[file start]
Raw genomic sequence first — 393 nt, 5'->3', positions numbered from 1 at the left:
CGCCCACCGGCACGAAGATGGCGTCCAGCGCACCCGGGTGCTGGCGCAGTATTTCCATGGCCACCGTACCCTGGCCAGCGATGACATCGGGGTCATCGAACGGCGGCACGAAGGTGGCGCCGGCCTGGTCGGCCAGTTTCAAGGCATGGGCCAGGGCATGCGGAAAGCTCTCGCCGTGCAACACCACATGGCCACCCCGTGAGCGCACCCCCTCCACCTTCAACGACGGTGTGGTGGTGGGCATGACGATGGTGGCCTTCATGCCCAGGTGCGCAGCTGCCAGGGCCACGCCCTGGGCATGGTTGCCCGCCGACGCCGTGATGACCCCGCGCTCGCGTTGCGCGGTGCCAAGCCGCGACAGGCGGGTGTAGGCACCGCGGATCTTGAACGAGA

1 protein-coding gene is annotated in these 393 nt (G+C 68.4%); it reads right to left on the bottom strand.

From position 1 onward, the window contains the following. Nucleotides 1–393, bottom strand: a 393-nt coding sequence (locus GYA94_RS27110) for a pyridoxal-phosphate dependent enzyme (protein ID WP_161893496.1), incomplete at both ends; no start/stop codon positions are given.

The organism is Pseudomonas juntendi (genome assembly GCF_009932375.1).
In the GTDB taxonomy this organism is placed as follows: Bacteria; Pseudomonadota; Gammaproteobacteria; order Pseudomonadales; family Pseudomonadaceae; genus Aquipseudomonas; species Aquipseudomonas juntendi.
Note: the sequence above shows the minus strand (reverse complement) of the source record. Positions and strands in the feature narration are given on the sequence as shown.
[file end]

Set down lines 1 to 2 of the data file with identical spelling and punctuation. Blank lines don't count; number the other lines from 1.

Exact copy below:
Raw genomic sequence first — 393 nt, 5'->3', positions numbered from 1 at the left:
CGCCCACCGGCACGAAGATGGCGTCCAGCGCACCCGGGTGCTGGCGCAGTATTTCCATGGCCACCGTACCCTGGCCAGCGATGACATCGGGGTCATCGAACGGCGGCACGAAGGTGGCGCCGGCCTGGTCGGCCAGTTTCAAGGCATGGGCCAGGGCATGCGGAAAGCTCTCGCCGTGCAACACCACATGGCCACCCCGTGAGCGCACCCCCTCCACCTTCAACGACGGTGTGGTGGTGGGCATGACGATGGTGGCCTTCATGCCCAGGTGCGCAGCTGCCAGGGCCACGCCCTGGGCATGGTTGCCCGCCGACGCCGTGATGACCCCGCGCTCGCGTTGCGCGGTGCCAAGCCGCGACAGGCGGGTGTAGGCACCGCGGATCTTGAACGAGA